Greif settled himself in his comfortable seat, wondering what it all meant. It was very strange that Hilda should have so suddenly and so forcibly expressed the same idea that had agitated his mother a few days earlier. It was impossible that they could have talked together, or that they could be thinking of the same thing. There was no sympathy between them, and besides, if Hilda had learned anything from Frau von Greifenstein which Greif did not know, she would certainly have told him of it, especially as this impending catastrophe threatened him as well as his mother. He was too firmly opposed to all sorts of superstition to believe that Hilda had received any supernatural warning of an event about to occur.<br>
But for the conversation that had taken place with his mother, he would unhesitatingly have told himself that Hilda was yielding to a foolish presentiment raised by the sorrow of parting. Persons in love are very apt to fancy each separation the last, and to imagine some dreadful disaster to be in store for the object of their affections. He flattered himself that his own common sense was too strong to be shaken by such absurdities, but he owned that the sensation was a natural one. Without giving way to presentiments he nevertheless always felt that something might happen to Hilda before his return, and it was not strange that she should feel the same anxiety in regard to him. The impulsive expression she had given to her fear was not in itself surprising, and if she had turned pale for the first time in her life, it was perhaps because her heart was really waking to something stronger than that even, emotionless affection she had hitherto bestowed upon him.<br>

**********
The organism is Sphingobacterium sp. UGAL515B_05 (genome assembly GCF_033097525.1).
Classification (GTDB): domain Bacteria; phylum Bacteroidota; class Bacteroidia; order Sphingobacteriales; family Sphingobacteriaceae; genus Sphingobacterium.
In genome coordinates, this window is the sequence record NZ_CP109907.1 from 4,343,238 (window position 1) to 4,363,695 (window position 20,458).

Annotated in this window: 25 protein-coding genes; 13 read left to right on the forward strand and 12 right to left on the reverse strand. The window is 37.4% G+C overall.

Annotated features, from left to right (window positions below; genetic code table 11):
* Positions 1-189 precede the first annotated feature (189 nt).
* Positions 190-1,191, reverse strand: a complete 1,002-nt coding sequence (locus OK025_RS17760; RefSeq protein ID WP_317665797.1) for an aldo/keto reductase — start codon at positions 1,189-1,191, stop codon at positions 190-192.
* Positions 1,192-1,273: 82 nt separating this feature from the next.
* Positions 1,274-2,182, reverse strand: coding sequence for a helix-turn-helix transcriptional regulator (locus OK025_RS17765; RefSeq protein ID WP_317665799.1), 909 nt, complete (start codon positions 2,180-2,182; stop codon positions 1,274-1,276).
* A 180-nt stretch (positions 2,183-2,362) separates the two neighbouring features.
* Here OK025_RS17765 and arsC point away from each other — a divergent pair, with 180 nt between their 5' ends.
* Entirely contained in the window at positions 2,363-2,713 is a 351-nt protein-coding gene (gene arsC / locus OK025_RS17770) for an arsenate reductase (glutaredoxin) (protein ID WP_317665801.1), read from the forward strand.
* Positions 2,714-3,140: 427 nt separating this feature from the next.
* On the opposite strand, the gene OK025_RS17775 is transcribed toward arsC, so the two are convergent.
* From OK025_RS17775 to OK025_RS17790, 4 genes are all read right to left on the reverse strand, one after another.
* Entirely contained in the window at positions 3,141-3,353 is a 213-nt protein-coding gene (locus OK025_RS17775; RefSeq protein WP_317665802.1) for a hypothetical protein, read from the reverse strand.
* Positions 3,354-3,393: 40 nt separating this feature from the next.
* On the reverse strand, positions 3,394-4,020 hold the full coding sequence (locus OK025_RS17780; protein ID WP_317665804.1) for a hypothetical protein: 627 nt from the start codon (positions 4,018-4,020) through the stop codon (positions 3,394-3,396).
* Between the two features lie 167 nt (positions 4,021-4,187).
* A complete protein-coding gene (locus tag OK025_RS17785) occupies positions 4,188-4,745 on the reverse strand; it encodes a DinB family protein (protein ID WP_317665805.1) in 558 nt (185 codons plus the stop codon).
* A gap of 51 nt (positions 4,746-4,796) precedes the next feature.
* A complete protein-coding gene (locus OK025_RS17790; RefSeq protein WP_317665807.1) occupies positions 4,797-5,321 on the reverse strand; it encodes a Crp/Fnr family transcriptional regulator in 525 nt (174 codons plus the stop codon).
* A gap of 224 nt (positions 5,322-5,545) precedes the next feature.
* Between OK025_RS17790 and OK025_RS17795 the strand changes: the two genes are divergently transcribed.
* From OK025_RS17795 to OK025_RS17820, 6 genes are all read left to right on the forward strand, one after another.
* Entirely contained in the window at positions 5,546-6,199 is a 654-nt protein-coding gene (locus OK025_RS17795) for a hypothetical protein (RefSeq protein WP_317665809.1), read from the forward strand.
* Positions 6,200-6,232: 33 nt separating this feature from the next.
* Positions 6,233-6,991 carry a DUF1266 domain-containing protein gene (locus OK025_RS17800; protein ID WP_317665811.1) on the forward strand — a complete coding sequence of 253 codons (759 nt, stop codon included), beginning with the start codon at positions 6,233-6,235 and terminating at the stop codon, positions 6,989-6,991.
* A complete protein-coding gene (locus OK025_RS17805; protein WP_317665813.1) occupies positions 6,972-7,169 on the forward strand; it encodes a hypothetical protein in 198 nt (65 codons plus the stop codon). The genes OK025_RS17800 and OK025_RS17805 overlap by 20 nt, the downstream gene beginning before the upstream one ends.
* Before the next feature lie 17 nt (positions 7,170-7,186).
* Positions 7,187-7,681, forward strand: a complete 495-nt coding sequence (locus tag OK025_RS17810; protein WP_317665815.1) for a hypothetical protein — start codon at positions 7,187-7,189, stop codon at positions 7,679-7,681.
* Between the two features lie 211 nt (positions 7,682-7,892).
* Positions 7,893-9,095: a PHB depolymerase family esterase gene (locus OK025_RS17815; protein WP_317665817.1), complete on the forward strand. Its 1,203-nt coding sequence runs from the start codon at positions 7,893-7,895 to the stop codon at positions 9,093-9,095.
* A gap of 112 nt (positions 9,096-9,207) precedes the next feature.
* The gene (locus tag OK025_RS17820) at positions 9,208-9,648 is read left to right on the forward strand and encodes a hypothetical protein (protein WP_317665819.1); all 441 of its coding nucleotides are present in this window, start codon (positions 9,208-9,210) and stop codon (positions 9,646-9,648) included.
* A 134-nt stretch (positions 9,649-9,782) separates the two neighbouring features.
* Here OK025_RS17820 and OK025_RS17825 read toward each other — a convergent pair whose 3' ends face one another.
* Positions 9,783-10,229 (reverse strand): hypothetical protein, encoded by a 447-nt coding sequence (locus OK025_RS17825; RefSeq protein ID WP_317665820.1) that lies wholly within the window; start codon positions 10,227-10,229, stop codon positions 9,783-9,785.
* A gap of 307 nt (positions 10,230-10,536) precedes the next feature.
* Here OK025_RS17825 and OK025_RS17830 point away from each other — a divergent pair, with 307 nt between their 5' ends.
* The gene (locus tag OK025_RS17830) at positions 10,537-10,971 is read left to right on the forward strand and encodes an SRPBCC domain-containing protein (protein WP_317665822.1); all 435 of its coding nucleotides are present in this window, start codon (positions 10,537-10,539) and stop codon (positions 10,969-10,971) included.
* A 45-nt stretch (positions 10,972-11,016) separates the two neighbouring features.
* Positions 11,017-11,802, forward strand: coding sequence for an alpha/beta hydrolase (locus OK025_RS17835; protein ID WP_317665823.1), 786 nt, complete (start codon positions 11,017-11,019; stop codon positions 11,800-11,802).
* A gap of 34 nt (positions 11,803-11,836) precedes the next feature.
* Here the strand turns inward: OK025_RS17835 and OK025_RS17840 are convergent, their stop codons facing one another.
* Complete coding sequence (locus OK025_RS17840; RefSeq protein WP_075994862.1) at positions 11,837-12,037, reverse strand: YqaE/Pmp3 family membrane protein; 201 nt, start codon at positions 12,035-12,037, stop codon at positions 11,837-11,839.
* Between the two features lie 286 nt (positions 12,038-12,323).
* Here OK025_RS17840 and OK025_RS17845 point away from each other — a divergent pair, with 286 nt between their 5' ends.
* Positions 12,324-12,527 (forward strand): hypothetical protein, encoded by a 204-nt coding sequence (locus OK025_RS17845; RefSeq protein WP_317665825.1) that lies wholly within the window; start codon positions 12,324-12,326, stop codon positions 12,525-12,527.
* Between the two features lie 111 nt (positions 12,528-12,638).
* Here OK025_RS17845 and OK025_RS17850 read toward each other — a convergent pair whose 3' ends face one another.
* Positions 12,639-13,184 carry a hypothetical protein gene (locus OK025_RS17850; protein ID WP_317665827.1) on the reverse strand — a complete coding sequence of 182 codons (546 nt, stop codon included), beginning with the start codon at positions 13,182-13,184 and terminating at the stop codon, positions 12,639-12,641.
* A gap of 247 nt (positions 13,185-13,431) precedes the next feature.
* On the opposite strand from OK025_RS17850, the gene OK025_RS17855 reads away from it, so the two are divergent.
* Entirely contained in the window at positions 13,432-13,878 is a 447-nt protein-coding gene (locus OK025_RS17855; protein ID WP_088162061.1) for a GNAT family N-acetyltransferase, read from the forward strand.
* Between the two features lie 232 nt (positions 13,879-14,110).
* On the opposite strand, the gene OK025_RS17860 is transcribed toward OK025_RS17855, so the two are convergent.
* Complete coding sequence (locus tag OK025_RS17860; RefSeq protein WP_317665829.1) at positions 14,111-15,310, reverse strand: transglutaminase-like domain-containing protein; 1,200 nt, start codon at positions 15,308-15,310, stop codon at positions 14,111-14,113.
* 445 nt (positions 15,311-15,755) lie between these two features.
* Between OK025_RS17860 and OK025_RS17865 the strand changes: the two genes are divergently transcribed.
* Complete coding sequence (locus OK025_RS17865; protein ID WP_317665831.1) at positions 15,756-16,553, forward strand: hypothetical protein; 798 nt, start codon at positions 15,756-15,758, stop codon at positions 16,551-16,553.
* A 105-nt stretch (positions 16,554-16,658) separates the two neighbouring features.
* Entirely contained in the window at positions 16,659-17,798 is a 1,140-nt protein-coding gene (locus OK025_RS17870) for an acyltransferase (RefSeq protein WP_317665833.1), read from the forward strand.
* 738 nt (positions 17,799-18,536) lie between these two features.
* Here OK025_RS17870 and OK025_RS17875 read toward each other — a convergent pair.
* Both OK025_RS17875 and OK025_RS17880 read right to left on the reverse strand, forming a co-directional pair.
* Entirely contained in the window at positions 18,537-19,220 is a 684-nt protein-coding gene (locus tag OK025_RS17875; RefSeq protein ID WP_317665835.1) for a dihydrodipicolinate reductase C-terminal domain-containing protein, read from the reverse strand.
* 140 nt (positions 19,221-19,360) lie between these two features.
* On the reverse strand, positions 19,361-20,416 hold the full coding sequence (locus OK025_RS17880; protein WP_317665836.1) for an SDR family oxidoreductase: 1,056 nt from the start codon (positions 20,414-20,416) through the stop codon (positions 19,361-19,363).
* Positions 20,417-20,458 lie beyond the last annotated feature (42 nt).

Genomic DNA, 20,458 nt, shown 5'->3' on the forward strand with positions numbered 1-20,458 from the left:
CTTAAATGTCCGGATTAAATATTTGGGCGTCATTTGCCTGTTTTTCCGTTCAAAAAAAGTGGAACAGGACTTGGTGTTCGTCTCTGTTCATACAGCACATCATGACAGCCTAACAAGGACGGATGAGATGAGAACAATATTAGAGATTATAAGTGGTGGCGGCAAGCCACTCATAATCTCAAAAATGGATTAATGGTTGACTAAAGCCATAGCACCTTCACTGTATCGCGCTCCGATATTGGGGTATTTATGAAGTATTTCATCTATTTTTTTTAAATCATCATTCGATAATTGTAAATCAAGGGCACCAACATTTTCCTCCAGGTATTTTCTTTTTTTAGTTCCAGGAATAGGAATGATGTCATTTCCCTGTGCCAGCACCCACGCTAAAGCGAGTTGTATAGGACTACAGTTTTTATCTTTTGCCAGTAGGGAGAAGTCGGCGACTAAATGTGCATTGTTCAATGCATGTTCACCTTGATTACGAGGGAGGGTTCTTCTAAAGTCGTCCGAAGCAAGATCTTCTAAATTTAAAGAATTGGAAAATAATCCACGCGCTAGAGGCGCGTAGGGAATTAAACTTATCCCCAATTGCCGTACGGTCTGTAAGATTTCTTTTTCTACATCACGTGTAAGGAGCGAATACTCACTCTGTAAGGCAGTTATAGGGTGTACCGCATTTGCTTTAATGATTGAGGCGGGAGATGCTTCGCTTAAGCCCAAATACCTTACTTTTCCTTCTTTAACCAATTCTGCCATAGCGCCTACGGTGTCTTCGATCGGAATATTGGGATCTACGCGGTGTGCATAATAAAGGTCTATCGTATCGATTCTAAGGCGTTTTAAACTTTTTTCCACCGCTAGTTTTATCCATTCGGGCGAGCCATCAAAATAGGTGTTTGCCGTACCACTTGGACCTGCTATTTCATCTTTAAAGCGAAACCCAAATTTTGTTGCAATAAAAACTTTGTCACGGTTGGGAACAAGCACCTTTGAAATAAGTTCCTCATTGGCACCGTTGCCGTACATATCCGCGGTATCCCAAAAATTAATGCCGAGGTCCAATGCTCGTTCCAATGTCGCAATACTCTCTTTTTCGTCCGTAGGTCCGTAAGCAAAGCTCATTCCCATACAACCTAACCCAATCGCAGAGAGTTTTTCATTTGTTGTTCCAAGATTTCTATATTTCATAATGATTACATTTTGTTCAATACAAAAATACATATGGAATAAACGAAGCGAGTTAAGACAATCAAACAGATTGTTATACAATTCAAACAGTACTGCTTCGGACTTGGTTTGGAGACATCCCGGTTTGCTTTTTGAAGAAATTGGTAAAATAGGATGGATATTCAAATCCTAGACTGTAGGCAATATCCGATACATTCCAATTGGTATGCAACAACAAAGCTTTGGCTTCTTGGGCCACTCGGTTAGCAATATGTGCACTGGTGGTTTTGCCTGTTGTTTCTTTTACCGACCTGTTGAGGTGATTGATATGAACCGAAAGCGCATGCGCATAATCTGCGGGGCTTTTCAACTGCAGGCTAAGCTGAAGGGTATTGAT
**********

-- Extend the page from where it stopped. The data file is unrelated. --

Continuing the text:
There was a similarity, however, between his mother’s words and Hilda’s, which was not so easily explained, and the coincidence was oddly in harmony with the oppressive constraint that had reigned at Greifenstein during the vacation. Greif could not help thinking very seriously of it all, as he drove rapidly through the forest to the railway station; so seriously indeed, that he at last shook himself with a movement of impatience, said to himself that he was growing superstitious as a girl, and lit a cigar with the strong determination not to give way to such nonsense.